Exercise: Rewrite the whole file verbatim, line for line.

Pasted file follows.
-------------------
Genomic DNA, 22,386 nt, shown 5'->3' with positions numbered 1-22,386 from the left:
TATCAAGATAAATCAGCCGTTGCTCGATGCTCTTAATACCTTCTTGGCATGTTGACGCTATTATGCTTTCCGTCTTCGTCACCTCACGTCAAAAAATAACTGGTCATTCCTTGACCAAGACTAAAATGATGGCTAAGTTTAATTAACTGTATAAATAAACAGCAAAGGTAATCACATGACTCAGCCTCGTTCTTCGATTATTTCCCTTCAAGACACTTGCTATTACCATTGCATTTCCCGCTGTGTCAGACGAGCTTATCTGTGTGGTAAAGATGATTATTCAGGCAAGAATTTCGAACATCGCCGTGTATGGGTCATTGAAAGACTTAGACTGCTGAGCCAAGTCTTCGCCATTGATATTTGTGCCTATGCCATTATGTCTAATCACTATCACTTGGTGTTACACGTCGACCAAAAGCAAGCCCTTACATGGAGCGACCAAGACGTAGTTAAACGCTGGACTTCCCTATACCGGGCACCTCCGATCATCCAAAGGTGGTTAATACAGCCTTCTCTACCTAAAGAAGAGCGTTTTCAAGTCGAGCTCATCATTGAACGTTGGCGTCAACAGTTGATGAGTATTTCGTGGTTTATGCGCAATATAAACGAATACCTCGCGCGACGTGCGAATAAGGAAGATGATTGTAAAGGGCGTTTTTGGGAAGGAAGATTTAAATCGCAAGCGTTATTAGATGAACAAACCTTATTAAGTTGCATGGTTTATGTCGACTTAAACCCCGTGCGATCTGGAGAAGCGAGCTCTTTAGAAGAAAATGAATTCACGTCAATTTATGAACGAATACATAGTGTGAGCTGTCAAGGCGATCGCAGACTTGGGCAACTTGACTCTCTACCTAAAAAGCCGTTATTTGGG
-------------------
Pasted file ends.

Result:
Genomic DNA, 22,386 nt, shown 5'->3' with positions numbered 1-22,386 from the left:
TATCAAGATAAATCAGCCGTTGCTCGATGCTCTTAATACCTTCTTGGCATGTTGACGCTATTATGCTTTCCGTCTTCGTCACCTCACGTCAAAAAATAACTGGTCATTCCTTGACCAAGACTAAAATGATGGCTAAGTTTAATTAACTGTATAAATAAACAGCAAAGGTAATCACATGACTCAGCCTCGTTCTTCGATTATTTCCCTTCAAGACACTTGCTATTACCATTGCATTTCCCGCTGTGTCAGACGAGCTTATCTGTGTGGTAAAGATGATTATTCAGGCAAGAATTTCGAACATCGCCGTGTATGGGTCATTGAAAGACTTAGACTGCTGAGCCAAGTCTTCGCCATTGATATTTGTGCCTATGCCATTATGTCTAATCACTATCACTTGGTGTTACACGTCGACCAAAAGCAAGCCCTTACATGGAGCGACCAAGACGTAGTTAAACGCTGGACTTCCCTATACCGGGCACCTCCGATCATCCAAAGGTGGTTAATACAGCCTTCTCTACCTAAAGAAGAGCGTTTTCAAGTCGAGCTCATCATTGAACGTTGGCGTCAACAGTTGATGAGTATTTCGTGGTTTATGCGCAATATAAACGAATACCTCGCGCGACGTGCGAATAAGGAAGATGATTGTAAAGGGCGTTTTTGGGAAGGAAGATTTAAATCGCAAGCGTTATTAGATGAACAAACCTTATTAAGTTGCATGGTTTATGTCGACTTAAACCCCGTGCGATCTGGAGAAGCGAGCTCTTTAGAAGAAAATGAATTCACGTCAATTTATGAACGAATACATAGTGTGAGCTGTCAAGGCGATCGCAGACTTGGGCAACTTGACTCTCTACCTAAAAAGCCGTTATTTGGG